Not really particularly “Out”, this is more like ambitious, noir-ish, post-bop. One of several albums McLean did in partnership with trombonist Moncur. With three of the songs from Moncur, and one from McLean, musically, this album is a little more Moncur than McLean.
The overall strategies for the pieces are pretty traditional, (just “head, solos, head,”) but the heads themselves are pretty complex. “Esoteric”, in particular, is just bonkers. Kudos to Haynes and Ridley for keeping it together on that one!
Actually, everyone is great here, particularly Hutcherson, Moncur, and the aforementioned Haynes.
Just the sort of thing that would have black turtle-necked beatniks snapping their fingers and shouting, “Go, Daddy-O, Go!” between sneaking out to smoke a joint, score, or discuss their etchings with fetching young things from Peoria.
Together, as One by Dinosaur, (Laura Jurd, Elliot Galvin, Conor Chaplin, and Corrie Dick). I was listening to a podcast from WNYC about what they called “Jazz Adjacent Artists” and this recording from Dinosaur stuck out as the most potentially interesting.
Led by Trumpeter Laura Jurd, this group is operating in the vicinity of Post-Miles fusion with a few modern touches. If I had to complain about anything, I’d say it’s a tad overwritten. I wish they’d spend more time improvising and less time reading music.
Pleasant and enjoyable, but not compelling. (I bet my Fusion enthusiast, Millennial co-worker would love it.)
Please turn your hymnals to number 148 and join with the clarinets in, “Stars of the Morning”.
First Line: Stars of the Morning
Meter: 10 10, 10 10.
Tempo: In moderate time
Music: Henry Smart, 1813-79
Text: St. Joseph the Hymnographer, 883
Tr. John Mason Neale, 1818-66
This is the Final Hymn of the Church year, celebrating “St. Michael and All the Angels”.
It is also the final hymn of this phase of the “Lutheran Hymnal Project”.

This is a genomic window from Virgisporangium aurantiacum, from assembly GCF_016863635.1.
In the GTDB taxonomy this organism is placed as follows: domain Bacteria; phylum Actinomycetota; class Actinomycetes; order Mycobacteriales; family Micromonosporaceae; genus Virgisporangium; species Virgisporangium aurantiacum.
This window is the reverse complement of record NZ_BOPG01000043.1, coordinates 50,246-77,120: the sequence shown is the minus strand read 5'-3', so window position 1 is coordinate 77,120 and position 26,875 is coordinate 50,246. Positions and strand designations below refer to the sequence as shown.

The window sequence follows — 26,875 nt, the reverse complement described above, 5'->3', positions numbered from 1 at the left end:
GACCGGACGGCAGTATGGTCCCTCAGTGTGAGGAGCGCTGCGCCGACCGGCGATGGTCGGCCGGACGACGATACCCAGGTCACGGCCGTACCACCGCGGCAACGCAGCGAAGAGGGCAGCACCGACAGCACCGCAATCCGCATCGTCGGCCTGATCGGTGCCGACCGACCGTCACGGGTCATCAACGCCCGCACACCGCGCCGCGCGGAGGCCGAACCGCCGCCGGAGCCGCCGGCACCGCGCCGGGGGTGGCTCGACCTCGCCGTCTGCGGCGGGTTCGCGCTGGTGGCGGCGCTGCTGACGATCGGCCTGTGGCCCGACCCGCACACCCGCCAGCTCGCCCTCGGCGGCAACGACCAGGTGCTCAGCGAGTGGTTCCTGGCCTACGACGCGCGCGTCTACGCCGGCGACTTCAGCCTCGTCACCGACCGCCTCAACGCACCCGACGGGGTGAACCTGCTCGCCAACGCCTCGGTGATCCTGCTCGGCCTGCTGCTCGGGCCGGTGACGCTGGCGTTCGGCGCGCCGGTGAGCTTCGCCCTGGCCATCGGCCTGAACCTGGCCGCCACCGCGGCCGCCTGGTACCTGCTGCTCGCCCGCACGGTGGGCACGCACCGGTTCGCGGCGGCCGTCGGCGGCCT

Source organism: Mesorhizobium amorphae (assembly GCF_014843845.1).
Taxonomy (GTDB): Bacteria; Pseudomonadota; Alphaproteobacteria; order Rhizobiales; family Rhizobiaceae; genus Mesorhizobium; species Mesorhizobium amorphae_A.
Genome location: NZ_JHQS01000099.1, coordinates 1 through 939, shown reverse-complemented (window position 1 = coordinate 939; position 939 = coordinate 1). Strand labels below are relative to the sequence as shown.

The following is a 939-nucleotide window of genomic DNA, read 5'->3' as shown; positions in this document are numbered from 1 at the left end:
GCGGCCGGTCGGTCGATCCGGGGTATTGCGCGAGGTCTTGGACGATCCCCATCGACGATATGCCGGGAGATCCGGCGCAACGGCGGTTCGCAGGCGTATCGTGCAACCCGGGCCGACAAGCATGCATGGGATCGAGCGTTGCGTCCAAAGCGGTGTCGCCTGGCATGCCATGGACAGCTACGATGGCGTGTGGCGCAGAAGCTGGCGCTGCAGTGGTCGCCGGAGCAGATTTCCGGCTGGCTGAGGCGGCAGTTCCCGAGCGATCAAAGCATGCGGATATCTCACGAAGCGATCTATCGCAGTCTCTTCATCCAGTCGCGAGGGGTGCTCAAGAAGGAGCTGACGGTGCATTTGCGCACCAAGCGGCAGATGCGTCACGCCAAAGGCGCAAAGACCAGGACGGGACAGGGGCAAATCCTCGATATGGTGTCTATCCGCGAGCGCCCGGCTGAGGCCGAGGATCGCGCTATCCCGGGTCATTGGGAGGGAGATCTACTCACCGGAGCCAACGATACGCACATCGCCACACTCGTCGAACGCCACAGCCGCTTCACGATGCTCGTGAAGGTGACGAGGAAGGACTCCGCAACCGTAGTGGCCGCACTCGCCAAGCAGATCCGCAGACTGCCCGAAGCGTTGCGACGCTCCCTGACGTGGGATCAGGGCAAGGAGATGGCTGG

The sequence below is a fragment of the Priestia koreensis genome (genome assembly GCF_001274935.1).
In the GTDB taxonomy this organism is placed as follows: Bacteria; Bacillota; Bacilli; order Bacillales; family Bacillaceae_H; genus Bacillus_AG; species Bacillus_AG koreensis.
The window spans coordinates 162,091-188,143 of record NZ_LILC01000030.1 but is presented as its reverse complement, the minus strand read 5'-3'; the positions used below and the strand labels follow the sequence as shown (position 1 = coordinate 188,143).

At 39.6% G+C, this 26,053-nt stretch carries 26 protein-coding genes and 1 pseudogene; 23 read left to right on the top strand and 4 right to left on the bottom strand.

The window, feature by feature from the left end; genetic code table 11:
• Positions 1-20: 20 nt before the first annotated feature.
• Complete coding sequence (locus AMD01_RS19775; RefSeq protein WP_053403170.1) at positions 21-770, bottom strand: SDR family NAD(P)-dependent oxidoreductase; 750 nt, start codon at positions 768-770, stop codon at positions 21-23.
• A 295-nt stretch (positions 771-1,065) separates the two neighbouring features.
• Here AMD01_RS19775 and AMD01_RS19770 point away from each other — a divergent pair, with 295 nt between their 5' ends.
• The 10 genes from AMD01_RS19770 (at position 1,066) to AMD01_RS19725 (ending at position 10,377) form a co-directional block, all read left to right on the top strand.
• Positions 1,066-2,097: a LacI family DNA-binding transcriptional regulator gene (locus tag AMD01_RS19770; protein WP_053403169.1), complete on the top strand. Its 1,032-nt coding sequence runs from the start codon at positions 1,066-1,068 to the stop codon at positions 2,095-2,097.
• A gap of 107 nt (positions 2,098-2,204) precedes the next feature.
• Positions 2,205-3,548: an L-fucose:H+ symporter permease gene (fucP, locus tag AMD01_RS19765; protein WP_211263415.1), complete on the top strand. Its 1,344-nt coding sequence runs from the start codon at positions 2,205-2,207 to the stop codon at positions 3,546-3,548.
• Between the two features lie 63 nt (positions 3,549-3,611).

I hope you have enjoyed, or been reminded of some feeling or thought.
Stars of the morning, so gloriously bright,
Filled with celestial resplendence and light,
These that, where night never followeth day,
Raise the ‘Thrice Holy, Lord!’ ever and aye:
These are thy minions, these dost thou own,
Lord God of Sabbaoth, nearest thy throne;
These are thy messengers, these dost thou send,
Help of the helpless ones, man to defend.
Still let them succor us; still let them fight,
Lord of angelic hosts, battling for right,
Till, where their anthems they ceaselessly pour,
We with the angels may bow and adore. Amen.
And as a bit of an indication of what is to come, here is some fun I had with Stars of The Morning and a real time audio processing called AudioMulch.
Sunrise in Different Dimensions by Sun Ra Arkestra.
Tune in to Disco Roto on Radio Valencia tonight at 8pm. Mrs. Flannestad will be featuring Sun Ra and the Arkestra in anticipation of the Arkestra’s upcoming concerts this week at SF Jazz. (Or listen to the podcast later at: Disco Roto Travels the Spaceways.)
One of my favorite Arkestra albums, mostly because even though it is on the late side in his career, Mr. Ra sticks primarily to the piano. Great to hear him tickling the ivories, rather than squelching the buttons on an organ or farfisa.